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Sawed-off mannequin breasts, dresses too big to fit inside trailers, 1940s Balenciaga inspirations — season two of the Starz cult hit “Outlander” has, in all ways, upped the ante. When the time-traveling drama returns to the network on Saturday, audiences who have been waiting since 2014 will be in for even more opulence: lead characters Claire and Jamie take 18th-century Paris. “Every would-be blank space has some gold hoo-hah on the wall,” says the show’s costume designer, Terry Dresbach. “They’re not known for minimalist.”

Season two, from the drama itself to the costumes, is “bigger in every conceivable way,” says Dresbach, who previously won an Emmy for her work on the 2003 HBO series “Carnivàle.” “Caitriona [Balfe, who plays Claire] and the other actresses could no longer get dressed in their trailers because they couldn’t fit through the doors. In 18th-century buildings, the doors weren’t really wide — and we didn’t make the dresses as wide as they actually would have been. Jamie [played by Sam Heughan] would’ve been standing 12 feet away from Claire and they would’ve been waving at each other.” Makeshift dressing rooms were installed in several of the period buildings they shot in.

Dresbach and her team created over 10,000 garments for the second season, outfitting extras and main characters alike, including multiple costume changes for single characters. “In season one, Claire has about six to eight changes in her costume,” she says. “In season two, she has, like, 25.” And it wasn’t as if these pieces were quick to throw together: “[Creating] one of Claire’s dresses takes about a month,” Dresbach says. “So we had to figure out how to mass-produce the 18th century.”

Such a challenge was what attracted her to “Outlander,” Dresbach says. “One of the reasons for taking the show for me was the opportunity to do 18th-century Paris,” Dresbach says. “But then it was like, ‘Oh my god I have to do 18th-century Paris.’” While season one was about dressing in raw wools for the Scottish elements, season two has Claire and Jamie in the “highly embellished and decorated” fabrics of France. “We wanted Claire and Jamie to look comfortable in the French court, but not part of the French court,” Dresbach says. “Jamie is very clean and masculine and simple, and for Claire it was really important for us to retain that Forties modern clean look that we had established for her before.”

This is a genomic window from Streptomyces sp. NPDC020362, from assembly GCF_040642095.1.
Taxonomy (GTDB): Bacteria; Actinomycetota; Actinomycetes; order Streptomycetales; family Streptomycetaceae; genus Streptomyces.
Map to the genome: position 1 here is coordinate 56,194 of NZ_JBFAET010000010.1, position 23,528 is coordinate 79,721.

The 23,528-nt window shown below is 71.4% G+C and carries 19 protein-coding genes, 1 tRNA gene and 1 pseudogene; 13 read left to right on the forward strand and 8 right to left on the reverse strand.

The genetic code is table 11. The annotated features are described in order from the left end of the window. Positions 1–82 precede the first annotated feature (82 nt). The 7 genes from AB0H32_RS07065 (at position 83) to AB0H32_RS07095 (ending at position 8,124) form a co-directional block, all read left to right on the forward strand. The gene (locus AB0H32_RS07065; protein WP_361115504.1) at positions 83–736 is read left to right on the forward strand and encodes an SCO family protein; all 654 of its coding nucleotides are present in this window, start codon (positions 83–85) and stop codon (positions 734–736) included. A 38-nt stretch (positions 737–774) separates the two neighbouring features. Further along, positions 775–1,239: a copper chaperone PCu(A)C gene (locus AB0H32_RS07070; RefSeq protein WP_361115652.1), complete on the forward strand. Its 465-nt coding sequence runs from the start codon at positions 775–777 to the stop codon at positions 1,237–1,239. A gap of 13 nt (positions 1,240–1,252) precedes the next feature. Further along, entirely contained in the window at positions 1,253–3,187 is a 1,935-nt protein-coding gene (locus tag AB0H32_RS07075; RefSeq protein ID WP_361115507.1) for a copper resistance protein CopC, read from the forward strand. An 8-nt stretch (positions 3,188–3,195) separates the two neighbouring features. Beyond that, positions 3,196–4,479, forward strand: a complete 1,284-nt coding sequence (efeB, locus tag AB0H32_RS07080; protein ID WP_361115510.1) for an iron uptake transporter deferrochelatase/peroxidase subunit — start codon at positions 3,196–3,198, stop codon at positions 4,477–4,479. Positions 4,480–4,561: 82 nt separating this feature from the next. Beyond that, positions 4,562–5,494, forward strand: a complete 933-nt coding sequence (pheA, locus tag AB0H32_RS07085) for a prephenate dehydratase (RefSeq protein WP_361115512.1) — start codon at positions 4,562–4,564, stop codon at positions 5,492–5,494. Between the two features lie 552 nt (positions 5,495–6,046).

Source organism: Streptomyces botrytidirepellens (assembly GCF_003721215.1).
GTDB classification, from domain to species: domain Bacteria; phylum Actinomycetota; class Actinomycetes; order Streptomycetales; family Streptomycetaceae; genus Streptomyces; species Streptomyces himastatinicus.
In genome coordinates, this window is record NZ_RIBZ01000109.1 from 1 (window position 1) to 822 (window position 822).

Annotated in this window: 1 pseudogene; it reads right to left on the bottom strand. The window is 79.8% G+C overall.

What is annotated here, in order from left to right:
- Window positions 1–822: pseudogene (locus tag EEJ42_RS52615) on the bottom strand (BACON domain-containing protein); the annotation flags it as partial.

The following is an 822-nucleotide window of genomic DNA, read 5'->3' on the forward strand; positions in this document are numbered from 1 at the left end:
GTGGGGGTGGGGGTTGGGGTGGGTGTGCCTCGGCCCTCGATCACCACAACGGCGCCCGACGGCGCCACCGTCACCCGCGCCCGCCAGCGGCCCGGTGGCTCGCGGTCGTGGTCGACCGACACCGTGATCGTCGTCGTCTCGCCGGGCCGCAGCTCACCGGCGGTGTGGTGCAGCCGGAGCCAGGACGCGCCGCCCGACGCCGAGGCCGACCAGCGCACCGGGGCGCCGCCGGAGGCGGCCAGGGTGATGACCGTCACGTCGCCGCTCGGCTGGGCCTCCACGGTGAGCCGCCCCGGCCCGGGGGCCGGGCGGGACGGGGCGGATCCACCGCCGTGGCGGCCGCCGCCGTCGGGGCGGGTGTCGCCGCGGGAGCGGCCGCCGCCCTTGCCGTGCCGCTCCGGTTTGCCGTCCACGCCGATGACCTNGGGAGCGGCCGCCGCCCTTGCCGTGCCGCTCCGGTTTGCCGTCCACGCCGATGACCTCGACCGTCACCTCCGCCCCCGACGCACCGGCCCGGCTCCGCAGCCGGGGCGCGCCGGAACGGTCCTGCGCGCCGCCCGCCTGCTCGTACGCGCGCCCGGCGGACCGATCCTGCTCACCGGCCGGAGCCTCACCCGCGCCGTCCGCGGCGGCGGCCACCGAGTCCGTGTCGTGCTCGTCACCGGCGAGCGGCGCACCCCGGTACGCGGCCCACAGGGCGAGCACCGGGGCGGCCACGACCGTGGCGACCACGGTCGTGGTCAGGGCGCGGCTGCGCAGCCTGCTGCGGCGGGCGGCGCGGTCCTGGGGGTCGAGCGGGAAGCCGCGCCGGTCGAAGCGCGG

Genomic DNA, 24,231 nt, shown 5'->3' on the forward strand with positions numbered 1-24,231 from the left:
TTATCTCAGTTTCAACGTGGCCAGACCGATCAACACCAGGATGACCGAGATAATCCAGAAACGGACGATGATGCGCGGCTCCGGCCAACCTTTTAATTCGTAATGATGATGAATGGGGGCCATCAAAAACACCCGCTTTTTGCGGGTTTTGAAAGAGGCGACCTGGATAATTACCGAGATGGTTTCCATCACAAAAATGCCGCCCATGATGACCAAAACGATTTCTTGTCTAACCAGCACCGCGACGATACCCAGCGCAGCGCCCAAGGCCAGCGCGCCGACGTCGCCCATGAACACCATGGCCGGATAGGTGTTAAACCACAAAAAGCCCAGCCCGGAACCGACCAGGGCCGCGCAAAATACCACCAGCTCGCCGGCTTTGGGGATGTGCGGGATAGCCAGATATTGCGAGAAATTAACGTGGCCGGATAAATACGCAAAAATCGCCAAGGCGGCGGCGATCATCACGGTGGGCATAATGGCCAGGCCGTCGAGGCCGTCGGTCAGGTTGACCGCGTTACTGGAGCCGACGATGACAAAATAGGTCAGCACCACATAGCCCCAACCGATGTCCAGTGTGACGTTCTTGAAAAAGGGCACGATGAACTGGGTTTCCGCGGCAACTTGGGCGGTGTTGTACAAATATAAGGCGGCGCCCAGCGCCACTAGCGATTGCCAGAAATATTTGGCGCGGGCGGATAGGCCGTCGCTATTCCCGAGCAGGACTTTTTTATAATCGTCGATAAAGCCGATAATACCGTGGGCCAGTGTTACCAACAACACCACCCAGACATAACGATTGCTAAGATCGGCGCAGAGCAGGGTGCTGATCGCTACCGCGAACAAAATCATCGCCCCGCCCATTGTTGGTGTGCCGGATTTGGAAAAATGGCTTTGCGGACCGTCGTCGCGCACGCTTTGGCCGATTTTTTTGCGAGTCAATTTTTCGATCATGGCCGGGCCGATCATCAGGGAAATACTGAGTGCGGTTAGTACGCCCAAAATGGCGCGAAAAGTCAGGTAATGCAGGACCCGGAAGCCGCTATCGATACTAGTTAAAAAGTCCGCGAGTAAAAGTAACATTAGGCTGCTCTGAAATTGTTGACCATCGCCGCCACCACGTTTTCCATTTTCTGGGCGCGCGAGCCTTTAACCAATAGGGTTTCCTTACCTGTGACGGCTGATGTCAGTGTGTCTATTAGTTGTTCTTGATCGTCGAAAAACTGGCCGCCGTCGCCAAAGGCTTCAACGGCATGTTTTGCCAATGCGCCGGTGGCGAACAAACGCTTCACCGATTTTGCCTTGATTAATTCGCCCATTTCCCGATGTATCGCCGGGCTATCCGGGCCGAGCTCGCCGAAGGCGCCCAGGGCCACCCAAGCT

The Forties inspirations were drawn from a range of European designers, including Balenciaga, Dior and Valentino. “Anybody who knows fashion can draw direct lines from Claire’s costumes to fashion of the Forties,” Dresbach says. “That’s the period Claire came from, and all of those incredible designers from 1946, 1947, they all came out of World War II, and so did Claire. We wanted to create that sensibility for the show.”

The costumes got some face time with fans, as they adorn the windows of Saks Fifth Avenue in the retailer’s New York and Los Angeles flagships from March 22 through Monday. “Being five floors above street level in Saks for a week, sawing the limbs and breasts off of mannequins, and adjusting mannequins to 18th-century bodies was really an experience of a lifetime,” Dresbach says of the mannequins they brought in from Scotland. “All of our costumes are made for corseted bodies, which really flatten the body. Even without the skinny mannequins of today, it just doesn’t work. So we literally sawed the breasts off of the mannequins — which is kind of creepy and weird to do.”